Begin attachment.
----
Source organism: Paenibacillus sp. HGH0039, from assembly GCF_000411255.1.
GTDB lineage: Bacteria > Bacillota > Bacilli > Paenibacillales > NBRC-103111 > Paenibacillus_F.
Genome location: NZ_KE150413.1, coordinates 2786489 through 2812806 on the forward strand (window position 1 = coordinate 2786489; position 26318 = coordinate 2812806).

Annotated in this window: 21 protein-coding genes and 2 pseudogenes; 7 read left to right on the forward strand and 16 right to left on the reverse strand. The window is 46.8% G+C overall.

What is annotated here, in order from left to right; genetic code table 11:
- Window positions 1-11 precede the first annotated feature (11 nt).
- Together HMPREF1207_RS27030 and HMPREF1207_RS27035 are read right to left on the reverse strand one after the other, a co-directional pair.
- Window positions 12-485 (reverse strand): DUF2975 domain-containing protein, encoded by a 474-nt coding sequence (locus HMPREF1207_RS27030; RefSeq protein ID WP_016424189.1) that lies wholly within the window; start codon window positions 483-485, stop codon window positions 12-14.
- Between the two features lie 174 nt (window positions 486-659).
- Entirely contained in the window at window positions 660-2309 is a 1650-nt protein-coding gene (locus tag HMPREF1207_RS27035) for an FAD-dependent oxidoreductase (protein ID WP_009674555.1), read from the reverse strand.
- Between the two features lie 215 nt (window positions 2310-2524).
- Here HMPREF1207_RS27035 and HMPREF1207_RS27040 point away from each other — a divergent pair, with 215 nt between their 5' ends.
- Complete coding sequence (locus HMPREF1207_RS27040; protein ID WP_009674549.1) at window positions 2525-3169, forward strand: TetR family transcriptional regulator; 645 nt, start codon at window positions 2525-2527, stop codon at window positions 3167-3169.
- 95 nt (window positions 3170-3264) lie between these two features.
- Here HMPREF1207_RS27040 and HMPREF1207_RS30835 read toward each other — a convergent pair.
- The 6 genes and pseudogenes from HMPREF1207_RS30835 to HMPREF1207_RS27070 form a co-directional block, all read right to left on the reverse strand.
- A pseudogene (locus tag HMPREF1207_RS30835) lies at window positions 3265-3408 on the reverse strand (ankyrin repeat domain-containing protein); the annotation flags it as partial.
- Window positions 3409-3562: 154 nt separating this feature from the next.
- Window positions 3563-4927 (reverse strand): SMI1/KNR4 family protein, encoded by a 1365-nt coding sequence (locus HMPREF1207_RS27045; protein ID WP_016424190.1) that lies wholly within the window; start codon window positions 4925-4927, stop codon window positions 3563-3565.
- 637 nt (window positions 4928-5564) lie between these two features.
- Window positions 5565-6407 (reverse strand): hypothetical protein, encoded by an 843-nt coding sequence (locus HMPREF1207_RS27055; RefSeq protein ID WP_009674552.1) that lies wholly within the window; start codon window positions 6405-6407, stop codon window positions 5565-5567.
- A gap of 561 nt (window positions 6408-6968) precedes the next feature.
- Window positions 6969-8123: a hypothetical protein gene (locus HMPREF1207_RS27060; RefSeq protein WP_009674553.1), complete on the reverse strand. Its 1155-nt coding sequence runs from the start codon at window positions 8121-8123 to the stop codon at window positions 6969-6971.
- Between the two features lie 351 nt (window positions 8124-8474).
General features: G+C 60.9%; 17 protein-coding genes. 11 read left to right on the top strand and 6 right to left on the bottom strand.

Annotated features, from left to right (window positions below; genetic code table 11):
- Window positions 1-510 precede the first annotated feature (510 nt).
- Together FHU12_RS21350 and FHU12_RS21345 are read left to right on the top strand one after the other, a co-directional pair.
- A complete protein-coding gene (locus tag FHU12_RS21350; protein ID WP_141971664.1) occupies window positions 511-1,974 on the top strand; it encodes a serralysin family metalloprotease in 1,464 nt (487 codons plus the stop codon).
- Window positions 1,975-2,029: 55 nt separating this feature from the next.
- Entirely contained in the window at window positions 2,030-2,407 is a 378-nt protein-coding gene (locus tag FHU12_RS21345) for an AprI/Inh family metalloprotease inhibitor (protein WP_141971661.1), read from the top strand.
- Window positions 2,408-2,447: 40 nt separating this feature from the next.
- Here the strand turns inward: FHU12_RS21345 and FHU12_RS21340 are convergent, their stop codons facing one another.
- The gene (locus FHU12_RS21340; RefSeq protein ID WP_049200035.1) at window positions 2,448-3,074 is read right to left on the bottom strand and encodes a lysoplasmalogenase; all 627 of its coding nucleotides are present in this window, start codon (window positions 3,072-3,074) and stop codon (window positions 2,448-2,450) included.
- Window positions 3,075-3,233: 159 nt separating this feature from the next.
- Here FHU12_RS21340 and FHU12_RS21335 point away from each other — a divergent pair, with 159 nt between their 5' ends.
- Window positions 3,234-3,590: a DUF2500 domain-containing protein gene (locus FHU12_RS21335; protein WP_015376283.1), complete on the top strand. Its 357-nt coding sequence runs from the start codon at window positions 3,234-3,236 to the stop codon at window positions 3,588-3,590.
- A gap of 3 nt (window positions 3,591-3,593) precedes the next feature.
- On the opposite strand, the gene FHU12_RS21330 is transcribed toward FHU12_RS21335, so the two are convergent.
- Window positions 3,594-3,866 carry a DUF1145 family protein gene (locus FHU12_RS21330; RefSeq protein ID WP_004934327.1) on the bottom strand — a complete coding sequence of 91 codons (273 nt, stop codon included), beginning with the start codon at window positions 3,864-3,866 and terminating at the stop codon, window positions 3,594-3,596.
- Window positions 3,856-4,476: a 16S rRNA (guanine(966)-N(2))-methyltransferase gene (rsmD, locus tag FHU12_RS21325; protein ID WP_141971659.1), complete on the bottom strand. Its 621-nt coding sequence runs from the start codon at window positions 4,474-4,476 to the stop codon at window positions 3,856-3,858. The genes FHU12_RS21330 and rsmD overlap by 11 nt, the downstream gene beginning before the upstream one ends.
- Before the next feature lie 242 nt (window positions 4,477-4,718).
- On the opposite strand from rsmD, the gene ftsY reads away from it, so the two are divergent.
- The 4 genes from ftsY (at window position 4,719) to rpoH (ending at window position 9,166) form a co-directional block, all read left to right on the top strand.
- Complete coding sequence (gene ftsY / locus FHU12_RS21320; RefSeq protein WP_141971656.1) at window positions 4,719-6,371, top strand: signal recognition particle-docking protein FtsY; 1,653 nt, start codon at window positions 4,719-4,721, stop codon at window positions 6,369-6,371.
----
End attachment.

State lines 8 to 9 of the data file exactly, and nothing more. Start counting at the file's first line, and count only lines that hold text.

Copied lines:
- Window positions 12-485 (reverse strand): DUF2975 domain-containing protein, encoded by a 474-nt coding sequence (locus HMPREF1207_RS27030; RefSeq protein ID WP_016424189.1) that lies wholly within the window; start codon window positions 483-485, stop codon window positions 12-14.
- Between the two features lie 174 nt (window positions 486-659).